And — please take a moment to read this soberly and slowly, and let it sink in — doesn’t pursuit of an answer to that question just put us right back into the mode of being led by the letter of the law to the extent that we’ll even write it ourselves, whether it’s what God has scripture saying to us or not?

Won’t we have to start making rules and categories about when and by whom and how each one is permissible, appropriate, divisive, binding, optional, beneficial?

Is that what we’re called to do? Write rule books where the Bible is silent?

Shouldn’t we rather be led by the Spirit to observe great examples out of the yearning of our hearts and the joy of experiencing what believers of Century One experienced, and ministering to the Lord and to others in ways that we’ve read and understood were tremendous blessings to the saints of old?

I don’t know why a customary time of prayer, and customs like fasting, and practices such as greeting each other with intimate affection have never caught on in a big way among churches of all kinds, and all over the world. I know there are pockets where they are as common as sand in the desert.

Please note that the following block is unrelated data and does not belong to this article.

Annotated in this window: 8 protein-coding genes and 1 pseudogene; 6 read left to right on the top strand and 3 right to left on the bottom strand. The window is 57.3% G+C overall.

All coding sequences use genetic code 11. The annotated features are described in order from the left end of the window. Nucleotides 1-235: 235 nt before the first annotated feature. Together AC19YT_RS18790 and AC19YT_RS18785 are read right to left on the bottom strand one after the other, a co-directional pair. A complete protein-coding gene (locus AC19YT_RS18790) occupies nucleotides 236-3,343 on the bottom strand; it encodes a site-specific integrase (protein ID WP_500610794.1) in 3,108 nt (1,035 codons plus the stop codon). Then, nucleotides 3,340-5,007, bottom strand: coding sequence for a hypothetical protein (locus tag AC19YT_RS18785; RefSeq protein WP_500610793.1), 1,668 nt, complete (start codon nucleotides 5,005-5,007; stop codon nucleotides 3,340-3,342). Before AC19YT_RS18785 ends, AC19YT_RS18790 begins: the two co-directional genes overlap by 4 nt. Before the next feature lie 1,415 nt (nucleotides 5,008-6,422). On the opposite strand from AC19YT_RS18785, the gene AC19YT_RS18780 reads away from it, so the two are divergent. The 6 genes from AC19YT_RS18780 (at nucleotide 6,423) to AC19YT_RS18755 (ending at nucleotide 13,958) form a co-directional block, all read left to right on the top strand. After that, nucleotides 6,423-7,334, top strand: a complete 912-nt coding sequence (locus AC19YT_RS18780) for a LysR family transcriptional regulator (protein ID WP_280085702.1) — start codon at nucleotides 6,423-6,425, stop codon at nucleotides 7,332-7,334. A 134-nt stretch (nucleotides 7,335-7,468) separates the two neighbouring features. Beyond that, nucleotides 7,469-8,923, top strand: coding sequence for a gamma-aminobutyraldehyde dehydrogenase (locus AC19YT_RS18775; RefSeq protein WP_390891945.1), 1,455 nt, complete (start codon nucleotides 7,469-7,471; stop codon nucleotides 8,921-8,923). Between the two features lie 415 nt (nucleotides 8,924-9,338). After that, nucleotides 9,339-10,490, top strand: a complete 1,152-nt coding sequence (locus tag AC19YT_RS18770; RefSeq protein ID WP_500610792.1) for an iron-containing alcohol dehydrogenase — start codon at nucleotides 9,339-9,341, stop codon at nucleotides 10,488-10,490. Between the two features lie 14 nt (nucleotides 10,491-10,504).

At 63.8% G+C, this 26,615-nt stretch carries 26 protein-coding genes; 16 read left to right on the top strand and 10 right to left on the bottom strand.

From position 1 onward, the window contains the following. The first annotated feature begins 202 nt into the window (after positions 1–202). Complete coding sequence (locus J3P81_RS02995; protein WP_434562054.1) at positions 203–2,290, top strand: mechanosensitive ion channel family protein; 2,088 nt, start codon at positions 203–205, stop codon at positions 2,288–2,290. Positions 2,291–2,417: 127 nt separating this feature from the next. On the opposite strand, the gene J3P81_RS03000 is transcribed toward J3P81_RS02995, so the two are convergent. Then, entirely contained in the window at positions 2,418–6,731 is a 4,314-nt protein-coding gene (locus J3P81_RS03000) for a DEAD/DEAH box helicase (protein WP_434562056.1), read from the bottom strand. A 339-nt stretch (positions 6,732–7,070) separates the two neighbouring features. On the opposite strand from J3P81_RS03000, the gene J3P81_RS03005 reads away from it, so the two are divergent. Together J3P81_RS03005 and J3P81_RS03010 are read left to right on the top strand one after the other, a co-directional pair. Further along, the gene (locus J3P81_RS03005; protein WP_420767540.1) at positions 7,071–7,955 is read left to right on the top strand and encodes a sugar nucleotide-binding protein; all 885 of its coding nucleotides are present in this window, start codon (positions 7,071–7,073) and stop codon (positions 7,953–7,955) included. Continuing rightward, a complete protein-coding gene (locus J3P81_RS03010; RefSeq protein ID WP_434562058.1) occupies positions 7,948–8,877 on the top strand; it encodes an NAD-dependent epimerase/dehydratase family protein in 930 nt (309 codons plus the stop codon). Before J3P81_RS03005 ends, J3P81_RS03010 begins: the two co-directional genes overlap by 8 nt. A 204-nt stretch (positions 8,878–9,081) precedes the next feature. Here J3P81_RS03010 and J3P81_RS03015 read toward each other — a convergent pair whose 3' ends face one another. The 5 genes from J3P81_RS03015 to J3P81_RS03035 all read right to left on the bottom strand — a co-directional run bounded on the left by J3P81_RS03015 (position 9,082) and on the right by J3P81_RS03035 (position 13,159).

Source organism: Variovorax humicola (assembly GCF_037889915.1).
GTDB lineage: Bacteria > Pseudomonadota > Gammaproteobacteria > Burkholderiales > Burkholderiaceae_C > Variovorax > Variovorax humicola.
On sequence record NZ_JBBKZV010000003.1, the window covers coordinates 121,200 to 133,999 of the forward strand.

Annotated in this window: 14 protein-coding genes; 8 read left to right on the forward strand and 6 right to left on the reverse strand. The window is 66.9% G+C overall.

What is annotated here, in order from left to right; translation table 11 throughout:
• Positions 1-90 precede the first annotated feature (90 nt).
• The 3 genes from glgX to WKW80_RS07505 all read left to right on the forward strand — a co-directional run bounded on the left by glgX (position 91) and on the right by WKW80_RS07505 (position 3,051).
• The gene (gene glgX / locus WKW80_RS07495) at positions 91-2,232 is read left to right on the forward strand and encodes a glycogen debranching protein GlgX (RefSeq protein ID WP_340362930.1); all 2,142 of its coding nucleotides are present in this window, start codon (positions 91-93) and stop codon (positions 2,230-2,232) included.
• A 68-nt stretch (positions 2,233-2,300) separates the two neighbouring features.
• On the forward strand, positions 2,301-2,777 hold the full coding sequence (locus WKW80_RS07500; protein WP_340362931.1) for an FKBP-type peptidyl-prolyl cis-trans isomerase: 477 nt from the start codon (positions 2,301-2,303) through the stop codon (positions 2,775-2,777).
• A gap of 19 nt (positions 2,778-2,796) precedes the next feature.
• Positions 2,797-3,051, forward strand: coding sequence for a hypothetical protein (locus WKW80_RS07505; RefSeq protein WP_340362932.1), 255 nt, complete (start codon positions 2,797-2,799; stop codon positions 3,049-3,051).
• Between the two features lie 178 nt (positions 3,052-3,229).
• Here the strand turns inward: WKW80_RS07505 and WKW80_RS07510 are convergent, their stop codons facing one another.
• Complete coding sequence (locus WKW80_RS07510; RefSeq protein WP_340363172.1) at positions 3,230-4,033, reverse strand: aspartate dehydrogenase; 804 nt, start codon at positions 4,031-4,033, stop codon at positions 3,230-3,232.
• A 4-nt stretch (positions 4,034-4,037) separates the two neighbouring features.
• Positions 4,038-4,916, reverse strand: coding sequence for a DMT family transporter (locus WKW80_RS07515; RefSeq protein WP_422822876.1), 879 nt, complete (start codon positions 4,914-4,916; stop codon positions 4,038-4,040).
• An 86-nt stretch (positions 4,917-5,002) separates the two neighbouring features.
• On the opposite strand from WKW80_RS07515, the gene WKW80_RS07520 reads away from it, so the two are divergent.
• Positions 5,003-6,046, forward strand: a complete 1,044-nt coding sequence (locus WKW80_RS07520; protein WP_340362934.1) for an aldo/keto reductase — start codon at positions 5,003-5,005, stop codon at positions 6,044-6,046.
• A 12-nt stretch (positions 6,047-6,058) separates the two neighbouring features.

I do know that for the believers in those pockets, they are as great a blessing as God Himself can give.

And that’s reason enough for me to keep posting my little reminders when my iCalendar buzzes me at 2:45 each day.

Maybe even when I’m in meetings.

4 thoughts on “The Customary Time of Prayer

  1. I thank you, as well. I let things be my excuse for not doing it enough. “I’m at work” is a good excuse. I stop what I’m doing at work if I need to talk to God about something. I need to want to do this.
    I am adding this quote from this post because I really like it.